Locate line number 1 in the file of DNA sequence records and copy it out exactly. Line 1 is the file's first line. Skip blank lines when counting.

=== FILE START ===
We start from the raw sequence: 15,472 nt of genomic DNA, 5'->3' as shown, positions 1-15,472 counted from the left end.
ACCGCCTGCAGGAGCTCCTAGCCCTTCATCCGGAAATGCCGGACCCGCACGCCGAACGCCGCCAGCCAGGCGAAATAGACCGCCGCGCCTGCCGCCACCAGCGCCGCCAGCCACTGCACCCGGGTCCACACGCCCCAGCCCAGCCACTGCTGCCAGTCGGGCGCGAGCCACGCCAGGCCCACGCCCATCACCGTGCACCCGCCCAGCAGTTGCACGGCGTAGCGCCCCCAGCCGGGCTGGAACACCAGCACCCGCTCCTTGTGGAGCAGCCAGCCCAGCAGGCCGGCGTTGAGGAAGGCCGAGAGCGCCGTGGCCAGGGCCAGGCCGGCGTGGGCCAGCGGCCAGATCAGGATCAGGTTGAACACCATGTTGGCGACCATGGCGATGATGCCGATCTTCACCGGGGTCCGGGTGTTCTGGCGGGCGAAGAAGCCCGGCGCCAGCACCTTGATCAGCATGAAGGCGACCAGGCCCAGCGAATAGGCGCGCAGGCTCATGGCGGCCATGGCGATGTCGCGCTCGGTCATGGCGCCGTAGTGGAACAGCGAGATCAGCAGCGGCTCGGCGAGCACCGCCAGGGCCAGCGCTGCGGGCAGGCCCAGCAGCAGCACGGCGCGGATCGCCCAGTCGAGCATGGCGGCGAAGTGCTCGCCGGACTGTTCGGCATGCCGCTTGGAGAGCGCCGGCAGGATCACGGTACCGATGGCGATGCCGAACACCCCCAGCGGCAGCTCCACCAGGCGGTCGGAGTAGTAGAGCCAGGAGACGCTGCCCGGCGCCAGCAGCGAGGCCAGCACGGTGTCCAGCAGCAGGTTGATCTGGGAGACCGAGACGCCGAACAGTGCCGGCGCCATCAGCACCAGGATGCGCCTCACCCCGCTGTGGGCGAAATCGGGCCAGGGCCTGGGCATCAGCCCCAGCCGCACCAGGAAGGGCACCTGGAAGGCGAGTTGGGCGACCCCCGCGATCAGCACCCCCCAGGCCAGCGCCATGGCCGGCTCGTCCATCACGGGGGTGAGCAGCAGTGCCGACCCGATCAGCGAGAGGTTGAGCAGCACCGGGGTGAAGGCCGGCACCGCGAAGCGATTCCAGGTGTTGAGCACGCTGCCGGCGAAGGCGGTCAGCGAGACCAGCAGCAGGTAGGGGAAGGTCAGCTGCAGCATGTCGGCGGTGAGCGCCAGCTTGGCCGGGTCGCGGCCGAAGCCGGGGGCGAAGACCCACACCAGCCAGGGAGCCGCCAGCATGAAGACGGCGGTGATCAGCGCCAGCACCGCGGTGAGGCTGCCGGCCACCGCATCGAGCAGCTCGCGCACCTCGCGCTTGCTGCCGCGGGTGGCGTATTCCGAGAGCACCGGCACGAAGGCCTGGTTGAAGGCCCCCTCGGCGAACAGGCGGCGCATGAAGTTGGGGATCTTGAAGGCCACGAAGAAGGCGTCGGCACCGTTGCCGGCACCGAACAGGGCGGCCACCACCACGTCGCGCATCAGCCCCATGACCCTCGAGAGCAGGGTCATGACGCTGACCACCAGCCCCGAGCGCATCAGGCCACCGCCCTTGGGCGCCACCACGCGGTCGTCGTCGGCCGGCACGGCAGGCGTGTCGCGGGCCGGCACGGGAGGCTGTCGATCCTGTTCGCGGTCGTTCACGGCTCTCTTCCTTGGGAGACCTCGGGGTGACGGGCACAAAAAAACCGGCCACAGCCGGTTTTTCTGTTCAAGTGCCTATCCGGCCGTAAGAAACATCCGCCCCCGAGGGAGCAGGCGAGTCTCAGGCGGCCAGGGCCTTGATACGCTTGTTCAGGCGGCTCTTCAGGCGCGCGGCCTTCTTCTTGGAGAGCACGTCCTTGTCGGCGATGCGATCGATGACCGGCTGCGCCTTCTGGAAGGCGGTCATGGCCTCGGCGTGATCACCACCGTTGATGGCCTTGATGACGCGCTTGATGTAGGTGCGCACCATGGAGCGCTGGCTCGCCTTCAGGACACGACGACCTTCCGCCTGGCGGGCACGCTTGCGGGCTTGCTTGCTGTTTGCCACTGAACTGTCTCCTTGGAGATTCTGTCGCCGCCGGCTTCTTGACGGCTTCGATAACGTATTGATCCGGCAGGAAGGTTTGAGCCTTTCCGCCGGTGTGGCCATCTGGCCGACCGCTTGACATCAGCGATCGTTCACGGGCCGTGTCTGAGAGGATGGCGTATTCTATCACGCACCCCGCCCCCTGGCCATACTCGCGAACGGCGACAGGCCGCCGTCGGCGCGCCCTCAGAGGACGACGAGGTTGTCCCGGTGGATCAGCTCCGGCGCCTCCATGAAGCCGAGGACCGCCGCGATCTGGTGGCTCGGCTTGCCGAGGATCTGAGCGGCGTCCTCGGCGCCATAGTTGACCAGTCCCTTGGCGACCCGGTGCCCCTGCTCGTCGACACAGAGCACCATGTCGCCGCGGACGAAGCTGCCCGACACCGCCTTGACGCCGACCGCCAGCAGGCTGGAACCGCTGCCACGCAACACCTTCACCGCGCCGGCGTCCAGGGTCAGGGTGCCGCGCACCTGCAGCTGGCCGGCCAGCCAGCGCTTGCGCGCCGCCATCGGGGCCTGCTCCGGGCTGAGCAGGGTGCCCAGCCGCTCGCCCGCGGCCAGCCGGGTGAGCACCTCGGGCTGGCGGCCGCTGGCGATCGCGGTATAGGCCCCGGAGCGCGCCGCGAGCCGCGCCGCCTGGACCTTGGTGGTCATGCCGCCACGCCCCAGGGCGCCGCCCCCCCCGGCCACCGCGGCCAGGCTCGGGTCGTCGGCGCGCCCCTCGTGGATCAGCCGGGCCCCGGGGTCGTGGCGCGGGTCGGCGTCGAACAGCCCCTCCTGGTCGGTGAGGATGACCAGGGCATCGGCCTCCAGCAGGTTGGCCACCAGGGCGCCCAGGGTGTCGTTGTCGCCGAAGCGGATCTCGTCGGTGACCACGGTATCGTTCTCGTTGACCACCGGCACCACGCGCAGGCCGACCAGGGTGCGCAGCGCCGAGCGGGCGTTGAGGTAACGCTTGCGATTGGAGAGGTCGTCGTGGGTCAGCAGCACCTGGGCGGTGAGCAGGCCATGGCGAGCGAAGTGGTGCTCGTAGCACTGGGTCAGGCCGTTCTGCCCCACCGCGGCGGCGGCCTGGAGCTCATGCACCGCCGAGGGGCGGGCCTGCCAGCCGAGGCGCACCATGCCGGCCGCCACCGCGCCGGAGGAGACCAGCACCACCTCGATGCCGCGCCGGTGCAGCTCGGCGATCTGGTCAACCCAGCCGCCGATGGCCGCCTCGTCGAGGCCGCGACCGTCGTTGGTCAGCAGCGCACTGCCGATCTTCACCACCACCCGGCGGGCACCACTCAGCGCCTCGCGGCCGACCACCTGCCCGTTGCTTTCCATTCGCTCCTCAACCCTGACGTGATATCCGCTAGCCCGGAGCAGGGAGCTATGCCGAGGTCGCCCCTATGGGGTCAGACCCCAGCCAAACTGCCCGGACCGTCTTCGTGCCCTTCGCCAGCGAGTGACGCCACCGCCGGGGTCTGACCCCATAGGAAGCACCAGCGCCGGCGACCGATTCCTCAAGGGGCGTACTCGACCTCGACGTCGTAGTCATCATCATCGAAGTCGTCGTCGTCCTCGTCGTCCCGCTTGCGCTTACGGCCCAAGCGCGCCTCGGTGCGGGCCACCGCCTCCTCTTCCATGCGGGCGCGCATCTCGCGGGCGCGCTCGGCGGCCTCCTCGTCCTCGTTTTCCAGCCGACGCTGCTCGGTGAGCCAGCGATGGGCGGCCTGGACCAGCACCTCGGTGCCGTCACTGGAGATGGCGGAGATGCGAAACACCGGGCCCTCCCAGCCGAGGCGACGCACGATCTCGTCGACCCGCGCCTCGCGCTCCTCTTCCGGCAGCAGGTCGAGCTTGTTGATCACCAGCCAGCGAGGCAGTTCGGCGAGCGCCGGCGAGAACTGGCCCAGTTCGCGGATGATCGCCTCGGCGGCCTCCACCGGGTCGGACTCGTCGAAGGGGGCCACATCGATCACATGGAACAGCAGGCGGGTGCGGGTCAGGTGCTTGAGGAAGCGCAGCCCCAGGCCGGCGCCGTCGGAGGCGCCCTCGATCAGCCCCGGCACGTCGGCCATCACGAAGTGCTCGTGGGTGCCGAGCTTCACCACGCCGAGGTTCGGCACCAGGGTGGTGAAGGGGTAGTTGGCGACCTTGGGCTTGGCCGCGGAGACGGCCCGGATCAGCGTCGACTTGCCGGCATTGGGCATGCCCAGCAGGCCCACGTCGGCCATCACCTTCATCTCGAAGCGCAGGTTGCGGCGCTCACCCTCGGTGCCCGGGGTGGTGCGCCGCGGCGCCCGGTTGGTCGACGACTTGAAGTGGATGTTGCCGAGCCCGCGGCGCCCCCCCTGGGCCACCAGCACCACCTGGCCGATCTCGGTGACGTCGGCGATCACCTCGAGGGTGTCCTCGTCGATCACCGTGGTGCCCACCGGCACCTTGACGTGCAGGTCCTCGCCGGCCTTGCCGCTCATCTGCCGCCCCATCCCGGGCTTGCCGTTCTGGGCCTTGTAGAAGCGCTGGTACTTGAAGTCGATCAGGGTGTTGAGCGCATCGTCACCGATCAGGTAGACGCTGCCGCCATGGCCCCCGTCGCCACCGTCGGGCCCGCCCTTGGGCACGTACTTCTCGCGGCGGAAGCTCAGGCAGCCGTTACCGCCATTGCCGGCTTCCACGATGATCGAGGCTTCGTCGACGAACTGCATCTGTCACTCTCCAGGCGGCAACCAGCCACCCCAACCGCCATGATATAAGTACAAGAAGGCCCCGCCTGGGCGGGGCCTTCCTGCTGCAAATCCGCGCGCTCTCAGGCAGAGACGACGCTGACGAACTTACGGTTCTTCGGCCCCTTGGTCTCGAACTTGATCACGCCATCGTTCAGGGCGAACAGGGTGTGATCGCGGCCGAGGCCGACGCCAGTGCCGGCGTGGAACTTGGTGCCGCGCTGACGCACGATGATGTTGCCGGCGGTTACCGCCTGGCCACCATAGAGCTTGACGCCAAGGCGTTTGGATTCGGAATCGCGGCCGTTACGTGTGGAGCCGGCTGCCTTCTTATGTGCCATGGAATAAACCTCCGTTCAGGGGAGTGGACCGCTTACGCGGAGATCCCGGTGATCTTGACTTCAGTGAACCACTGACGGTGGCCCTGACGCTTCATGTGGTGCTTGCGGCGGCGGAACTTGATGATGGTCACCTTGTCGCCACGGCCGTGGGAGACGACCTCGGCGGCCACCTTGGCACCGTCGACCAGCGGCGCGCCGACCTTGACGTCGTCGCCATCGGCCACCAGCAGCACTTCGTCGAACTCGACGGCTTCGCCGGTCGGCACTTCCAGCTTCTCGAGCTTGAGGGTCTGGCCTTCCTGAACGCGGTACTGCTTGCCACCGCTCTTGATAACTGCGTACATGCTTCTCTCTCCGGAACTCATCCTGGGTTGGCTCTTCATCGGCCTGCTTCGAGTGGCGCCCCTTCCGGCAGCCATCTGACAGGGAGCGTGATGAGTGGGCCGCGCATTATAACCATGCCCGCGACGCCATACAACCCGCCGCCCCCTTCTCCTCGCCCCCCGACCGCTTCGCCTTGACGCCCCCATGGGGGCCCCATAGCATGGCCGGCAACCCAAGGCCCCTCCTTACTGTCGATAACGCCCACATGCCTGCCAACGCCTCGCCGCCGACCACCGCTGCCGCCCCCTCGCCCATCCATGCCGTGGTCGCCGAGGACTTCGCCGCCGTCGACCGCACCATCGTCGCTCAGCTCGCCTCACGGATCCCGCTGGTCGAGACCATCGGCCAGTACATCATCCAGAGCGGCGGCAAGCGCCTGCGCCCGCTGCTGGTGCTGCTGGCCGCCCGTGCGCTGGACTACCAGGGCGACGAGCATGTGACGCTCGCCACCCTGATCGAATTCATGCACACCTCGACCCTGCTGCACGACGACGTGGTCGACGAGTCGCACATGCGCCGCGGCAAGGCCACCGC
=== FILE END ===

We start from the raw sequence: 15,472 nt of genomic DNA, 5'->3' as shown, positions 1-15,472 counted from the left end.